Here’s a Yet Another Question about the clash between ssh and gnome-keyring-daemon, since after spending hours and hours on the Internet I finally gave up.


  • OS: openSUSE 15.0
  • DE: XFCE
  • gnome-keyring-daemon version: 3.20.1
  • seahorse version: 3.20.0
  • git version: 2.16.4
  • ssh version: OpenSSH_7.6p1, OpenSSL 1.1.0i-fips 14 Aug 2018


Trying to git pull a repo leads to a message

sign_and_send_pubkey: signing failed: agent refused operation

, even though for years I was getting a neat GUI prompt which remembered the typed password throughout the current session. (AFAIU, this prompt was shown by Seahorse?).

After doing a killall gnome-keyring-daemon, successive attempts to do a git pull lead to a terminal prompt

Enter passphrase for key '/home/user/.ssh/id_rsa':

which does not store the password anywhere (AFAIU, this means that ssh-agent is not working?).

The same effect can be achieved by adding SSH_AUTH_SOCK=0 in front of git pull.

What I want

  • Doing a git pull caches my SSH password over the course of my current login session (like it was before). Neat GUI prompt is optional.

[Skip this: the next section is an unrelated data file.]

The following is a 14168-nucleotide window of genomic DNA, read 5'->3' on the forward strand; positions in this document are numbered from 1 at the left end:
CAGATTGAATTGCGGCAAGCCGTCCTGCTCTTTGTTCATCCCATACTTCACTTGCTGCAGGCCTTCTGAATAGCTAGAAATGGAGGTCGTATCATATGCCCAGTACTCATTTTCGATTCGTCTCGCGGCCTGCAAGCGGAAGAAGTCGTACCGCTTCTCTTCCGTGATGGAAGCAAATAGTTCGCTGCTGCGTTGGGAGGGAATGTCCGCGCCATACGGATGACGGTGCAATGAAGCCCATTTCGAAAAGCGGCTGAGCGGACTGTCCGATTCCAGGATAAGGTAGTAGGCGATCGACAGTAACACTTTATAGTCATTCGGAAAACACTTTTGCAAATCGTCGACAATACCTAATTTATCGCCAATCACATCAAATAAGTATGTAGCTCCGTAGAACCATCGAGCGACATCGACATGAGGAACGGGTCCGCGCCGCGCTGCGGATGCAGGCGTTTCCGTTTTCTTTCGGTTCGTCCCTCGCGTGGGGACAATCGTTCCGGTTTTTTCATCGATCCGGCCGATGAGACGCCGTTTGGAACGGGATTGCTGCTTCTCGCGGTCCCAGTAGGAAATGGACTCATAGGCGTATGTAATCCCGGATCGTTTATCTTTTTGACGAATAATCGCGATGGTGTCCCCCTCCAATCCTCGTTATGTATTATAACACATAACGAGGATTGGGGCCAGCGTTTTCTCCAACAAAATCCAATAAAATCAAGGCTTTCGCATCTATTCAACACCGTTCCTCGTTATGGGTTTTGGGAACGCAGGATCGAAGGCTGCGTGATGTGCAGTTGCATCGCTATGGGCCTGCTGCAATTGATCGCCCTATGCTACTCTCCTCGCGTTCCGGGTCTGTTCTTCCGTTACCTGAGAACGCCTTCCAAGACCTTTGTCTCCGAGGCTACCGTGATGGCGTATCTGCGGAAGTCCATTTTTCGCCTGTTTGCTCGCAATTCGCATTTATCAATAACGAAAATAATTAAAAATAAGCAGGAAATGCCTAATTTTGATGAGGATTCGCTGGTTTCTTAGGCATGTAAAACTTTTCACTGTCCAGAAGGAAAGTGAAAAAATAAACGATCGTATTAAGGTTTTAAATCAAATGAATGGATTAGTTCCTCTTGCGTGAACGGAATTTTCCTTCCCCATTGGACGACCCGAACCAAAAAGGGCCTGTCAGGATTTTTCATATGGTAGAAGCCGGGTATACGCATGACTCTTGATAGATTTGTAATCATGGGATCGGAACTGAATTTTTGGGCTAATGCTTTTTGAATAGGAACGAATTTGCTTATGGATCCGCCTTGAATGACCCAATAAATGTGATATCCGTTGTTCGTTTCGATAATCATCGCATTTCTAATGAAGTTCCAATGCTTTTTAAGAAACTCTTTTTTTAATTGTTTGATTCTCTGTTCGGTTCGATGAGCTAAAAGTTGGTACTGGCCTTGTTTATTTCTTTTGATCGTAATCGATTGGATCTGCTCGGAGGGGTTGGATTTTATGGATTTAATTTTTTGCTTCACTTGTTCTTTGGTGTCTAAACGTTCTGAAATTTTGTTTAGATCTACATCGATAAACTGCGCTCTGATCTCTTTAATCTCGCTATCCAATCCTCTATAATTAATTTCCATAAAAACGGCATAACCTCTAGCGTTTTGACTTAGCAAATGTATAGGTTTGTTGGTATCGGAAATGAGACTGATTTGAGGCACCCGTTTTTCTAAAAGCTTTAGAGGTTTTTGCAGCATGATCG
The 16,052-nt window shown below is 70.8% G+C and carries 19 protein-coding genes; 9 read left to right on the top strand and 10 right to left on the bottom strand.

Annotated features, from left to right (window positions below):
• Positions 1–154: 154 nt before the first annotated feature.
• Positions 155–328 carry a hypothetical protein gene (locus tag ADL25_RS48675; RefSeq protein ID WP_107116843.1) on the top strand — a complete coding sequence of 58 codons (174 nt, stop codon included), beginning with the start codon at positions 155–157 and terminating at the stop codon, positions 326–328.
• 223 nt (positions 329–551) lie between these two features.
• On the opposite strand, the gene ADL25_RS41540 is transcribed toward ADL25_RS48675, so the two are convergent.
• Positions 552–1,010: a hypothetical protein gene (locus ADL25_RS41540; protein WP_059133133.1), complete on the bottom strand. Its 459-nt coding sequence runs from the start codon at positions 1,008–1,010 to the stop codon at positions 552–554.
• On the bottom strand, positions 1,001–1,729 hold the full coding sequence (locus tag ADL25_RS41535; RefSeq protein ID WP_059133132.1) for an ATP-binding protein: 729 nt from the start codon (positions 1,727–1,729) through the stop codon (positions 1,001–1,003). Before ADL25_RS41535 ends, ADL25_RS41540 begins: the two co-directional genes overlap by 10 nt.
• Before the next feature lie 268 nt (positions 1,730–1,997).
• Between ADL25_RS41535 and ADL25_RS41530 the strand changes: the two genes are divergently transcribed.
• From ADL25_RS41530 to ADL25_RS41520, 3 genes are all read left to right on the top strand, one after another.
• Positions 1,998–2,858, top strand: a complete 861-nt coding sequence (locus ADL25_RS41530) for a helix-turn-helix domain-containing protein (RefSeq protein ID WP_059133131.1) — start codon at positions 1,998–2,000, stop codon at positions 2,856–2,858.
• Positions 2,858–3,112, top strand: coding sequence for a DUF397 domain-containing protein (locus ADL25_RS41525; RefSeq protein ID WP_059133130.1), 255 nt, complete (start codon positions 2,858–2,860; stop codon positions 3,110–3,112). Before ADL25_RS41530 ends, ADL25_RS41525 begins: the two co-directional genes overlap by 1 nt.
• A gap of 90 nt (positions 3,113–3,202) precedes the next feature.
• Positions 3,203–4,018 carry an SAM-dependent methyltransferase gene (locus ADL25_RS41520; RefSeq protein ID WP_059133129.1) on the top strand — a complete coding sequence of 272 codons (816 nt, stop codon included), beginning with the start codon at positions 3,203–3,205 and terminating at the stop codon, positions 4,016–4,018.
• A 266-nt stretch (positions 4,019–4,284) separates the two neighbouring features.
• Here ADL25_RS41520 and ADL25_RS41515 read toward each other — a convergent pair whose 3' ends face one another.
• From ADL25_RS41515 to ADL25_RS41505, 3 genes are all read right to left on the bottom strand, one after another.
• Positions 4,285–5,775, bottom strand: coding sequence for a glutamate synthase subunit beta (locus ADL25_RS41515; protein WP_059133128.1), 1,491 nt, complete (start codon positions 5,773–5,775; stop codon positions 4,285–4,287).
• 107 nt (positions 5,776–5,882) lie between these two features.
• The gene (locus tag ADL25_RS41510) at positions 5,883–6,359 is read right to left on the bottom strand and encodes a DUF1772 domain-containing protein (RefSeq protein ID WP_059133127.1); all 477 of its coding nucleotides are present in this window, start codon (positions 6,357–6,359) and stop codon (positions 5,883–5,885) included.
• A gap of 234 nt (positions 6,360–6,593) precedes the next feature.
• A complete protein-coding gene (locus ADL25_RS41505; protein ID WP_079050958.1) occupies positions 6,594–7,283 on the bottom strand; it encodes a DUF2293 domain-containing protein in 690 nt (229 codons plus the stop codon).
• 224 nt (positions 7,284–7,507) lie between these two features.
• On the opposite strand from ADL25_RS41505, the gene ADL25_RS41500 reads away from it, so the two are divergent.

• Ed25519 keys are supported. (Apparently GNOME Keyring has (had?) some problems with them).

What I tried

  • Disabling “SSH Key Agent” in XFCE settings → Startup Applications
  • Copying /etc/xdg/autostart/gnome-keyring-ssh.desktop to ~/.config/autostart and then appending the line Hidden=true to the copied file

Neither of the above prevented gnome-keyring-daemon from starting up on boot, since I still can see it in ps.

  • Creating ~/.pam_environment then adding GSM_SKIP_SSH_AGENT_WORKAROUND DEFAULT=1 there
  • Reverting back to RSA
  • Playing with ssh-add
  • Installing git-credential-libsecret then doing git config --global credential.helper /usr/lib/git/git-credential-libsecret
  • Toying with the thought of obliterating the gnome-keyring package altogether, which was abandoned because apparently several important packages depend on it

I think I finally found a nearly perfect solution: FunToo Keychain. It's a deliciously simple console application which you just add to your ~/.bashrc, and then every time you open a terminal it automatically unlocks your SSH keys.

Basically the only difference between it and the gnome-keyring+Seahorse combo I was using is that it asks for your password as soon as you open a terminal for the first time during a session (as opposed to the first time you try to use your SSH key), which can be annoying if you rarely use SSH. It's not my case though, so I'm content.

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